Op-Ed by Managing Editor of the Kicker Blog A. R. Bunch
We at the Kicker, have waited a couple days to comment on this story because it’s important to acknowledge the loss of life before engaging in what will no doubt be a ruckus brawl of a debate regarding the fall out of the event. However, we’d be remiss if we didn’t respond to it at all.
Last Sunday, a 49-year-old Arizona woman was struck by one of Uber’s autonomous (self-driving) vehicles while pushing her bike across the street outside the crosswalk. The collision seems to have occurred at roughly the speed limit of the road, with no sign that the AV attempted to slow down.
The is a myriad of legal viewpoints on who should be held responsible. The owner of the vehicle? The person behind the wheel, though not driving the vehicle, Uber, the state of Arizona!? Seriously. Was this a workplace accident? Was it vehicular manslaughter? Without being a lawyer, we can’t answer those types of questions. But let’s talk about another question that seems relevant.
Who could have predicted such a tragedy? Frankly everyone. I don’t know that anyone didn’t expect it to happen at some point. Cars hit people. Here at the Kicker we’ve also warned that self-driving cars are further from reality than we’re being told for one big reason. Mindset!
There’s an inevitable transition happening in vehicles away from mechanical and toward technological. We’ve covered it in several posts. But we’ve hit a tipping point where manufacture and design is shifting away from the car industry and toward technology companies. The leaders of these different industries have radically different approaches to development and often for good reasons.
In the late 1960’s Ford leadership came to their designers with a unique and exciting challenge–design a new subcompact car that weighed less than 2,000 pounds and bring it to market in under two years, for less than $2,000.
The met that goal and the resulting Ford Pinto. burst into flames when struck from behind at low speeds. It didn’t need to. The issue was brought to the attention of decision-makers, but the suggested fix was a couple pound hunk of hard plastic that cost $11. It put the car over cost, and overweight. The controversy came when the public discovered that Ford had run a cost-benefit analysis to determine how many people would be injured or killed by not improving the design and decided it would be cheaper to settle lawsuits than to prevent them.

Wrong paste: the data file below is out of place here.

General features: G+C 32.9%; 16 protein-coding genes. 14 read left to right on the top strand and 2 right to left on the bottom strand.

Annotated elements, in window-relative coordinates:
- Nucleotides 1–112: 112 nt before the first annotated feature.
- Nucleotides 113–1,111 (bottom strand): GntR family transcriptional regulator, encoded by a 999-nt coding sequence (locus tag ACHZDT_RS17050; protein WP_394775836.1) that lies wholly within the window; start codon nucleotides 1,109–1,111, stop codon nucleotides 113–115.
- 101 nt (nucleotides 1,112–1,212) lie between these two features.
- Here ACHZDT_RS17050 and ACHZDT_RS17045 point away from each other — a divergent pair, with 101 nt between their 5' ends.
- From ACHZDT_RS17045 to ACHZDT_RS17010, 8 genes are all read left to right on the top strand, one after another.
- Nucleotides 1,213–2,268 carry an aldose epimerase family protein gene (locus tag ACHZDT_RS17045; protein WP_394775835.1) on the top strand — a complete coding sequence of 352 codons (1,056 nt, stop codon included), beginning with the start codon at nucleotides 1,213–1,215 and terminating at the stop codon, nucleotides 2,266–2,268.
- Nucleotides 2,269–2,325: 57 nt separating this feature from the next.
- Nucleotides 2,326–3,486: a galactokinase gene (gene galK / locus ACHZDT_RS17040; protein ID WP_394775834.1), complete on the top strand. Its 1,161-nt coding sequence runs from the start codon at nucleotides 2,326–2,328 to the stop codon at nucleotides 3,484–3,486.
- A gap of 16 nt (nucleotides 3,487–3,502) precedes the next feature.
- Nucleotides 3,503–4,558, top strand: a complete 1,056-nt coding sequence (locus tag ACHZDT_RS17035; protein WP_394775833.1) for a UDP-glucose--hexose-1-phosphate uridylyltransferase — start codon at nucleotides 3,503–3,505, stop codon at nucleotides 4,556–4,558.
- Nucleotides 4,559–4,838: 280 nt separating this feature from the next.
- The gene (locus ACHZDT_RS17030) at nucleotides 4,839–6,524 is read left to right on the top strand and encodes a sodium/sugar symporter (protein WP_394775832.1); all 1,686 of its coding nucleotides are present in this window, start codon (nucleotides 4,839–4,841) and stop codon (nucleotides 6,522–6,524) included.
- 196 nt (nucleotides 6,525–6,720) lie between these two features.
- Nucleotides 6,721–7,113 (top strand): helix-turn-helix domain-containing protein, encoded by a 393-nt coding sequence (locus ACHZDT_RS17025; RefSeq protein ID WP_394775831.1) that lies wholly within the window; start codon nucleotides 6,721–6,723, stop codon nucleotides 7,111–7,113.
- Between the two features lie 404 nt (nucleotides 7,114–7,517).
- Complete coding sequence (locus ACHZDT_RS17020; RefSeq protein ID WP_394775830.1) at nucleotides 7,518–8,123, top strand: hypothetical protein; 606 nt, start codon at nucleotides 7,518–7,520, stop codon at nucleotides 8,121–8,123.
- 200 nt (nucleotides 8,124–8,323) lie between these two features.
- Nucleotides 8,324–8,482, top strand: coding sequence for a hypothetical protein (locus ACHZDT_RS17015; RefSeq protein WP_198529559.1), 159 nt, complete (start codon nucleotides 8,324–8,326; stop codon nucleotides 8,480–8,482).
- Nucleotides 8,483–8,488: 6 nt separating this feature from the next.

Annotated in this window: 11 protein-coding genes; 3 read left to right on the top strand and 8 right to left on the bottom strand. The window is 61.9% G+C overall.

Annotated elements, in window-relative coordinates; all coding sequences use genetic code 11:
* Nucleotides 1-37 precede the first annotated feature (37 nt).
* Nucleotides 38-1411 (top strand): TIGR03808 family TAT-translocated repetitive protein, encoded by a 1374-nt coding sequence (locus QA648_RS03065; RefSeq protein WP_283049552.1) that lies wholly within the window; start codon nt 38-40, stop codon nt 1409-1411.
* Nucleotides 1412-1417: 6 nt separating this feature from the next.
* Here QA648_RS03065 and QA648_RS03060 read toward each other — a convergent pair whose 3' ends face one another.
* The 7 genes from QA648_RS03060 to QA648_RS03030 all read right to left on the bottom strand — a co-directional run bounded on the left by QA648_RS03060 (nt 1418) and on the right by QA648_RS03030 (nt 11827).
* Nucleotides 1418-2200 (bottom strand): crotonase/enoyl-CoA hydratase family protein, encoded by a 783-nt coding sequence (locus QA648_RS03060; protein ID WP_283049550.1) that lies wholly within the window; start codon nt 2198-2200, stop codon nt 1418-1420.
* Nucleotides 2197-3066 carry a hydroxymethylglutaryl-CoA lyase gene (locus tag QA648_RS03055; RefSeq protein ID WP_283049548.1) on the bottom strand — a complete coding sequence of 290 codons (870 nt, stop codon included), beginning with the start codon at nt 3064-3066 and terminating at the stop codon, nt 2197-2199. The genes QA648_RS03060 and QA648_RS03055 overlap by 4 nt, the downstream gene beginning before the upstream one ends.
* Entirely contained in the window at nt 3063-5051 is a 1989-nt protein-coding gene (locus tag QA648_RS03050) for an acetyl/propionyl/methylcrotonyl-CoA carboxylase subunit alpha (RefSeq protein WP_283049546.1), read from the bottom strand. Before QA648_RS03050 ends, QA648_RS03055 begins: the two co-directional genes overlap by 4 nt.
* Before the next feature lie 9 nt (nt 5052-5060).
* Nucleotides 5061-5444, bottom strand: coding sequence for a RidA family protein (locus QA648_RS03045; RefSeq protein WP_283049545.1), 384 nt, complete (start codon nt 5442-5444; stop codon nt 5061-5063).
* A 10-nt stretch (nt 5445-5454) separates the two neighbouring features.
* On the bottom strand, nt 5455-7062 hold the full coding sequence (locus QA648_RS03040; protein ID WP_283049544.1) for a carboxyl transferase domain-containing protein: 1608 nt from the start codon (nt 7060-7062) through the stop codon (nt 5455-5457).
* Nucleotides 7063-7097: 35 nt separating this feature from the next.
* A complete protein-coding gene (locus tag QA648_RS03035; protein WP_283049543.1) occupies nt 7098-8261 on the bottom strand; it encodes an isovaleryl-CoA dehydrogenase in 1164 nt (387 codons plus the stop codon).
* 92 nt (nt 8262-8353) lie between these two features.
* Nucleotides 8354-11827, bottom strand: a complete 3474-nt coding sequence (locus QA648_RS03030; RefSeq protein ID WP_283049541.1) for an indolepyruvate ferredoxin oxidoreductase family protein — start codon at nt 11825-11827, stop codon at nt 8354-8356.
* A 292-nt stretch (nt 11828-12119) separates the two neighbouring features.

In other words, there was an acceptable number of people who could be killed or maimed if it let them meet their goals and profit margin. The resulting outcry tot Ford a valuable lesson–one which technology companies have yet to learn.
Ever buy a new computer and find it runs horribly? Ever find it buggy or insecure from hackers? Ever think, these people are releasing their beta version and letting us debug it for them? Well, that sort of thinking won’t be very compatible with the commuting public. Especially when they’re touting how much safer we’ll all be when their product is behind the wheel.
I’m going to make a prediction about how these new laws around AV’s are going to shake out. 100% of the fault for anything your car does will be blamed on you–the official operator of the vehicle. The only thing the law can hold accountable is the driver. That means insurance rates for people with AVs may be higher until actuaries determine if they are actually safer. It means, you can’t just sit back and watch TV while your car drives you to work, which could make the car less attractive to buyers and less attractive to companies like Apple who are jumping in with both feet because AVs are the next iPod.
If the sudden craving doesn’t create demand then the irrational exuberance driving us to rush AVs to market will slow and we can actually test these cars before they get on the road instead of just killing people and debugging later. So it’s a self-correcting process. However, it does mean two things–we were right that we’re more than 5 years away from self-driving cars AND no one is going to realize that until it kills someone.
This tragedy was avoidable. There is no acceptable number of people who can be injured or killed in the process of helping companies hit their financial goals. I hope that everyone involved in designing and testing AVs reflects hard on this tragedy, and I hope that the lawmakers of AZ consider their role in it.
Rest in Peace Elaine Herzberg
Until next time–this is A. R. Bunch hoping you stay safe on the roads.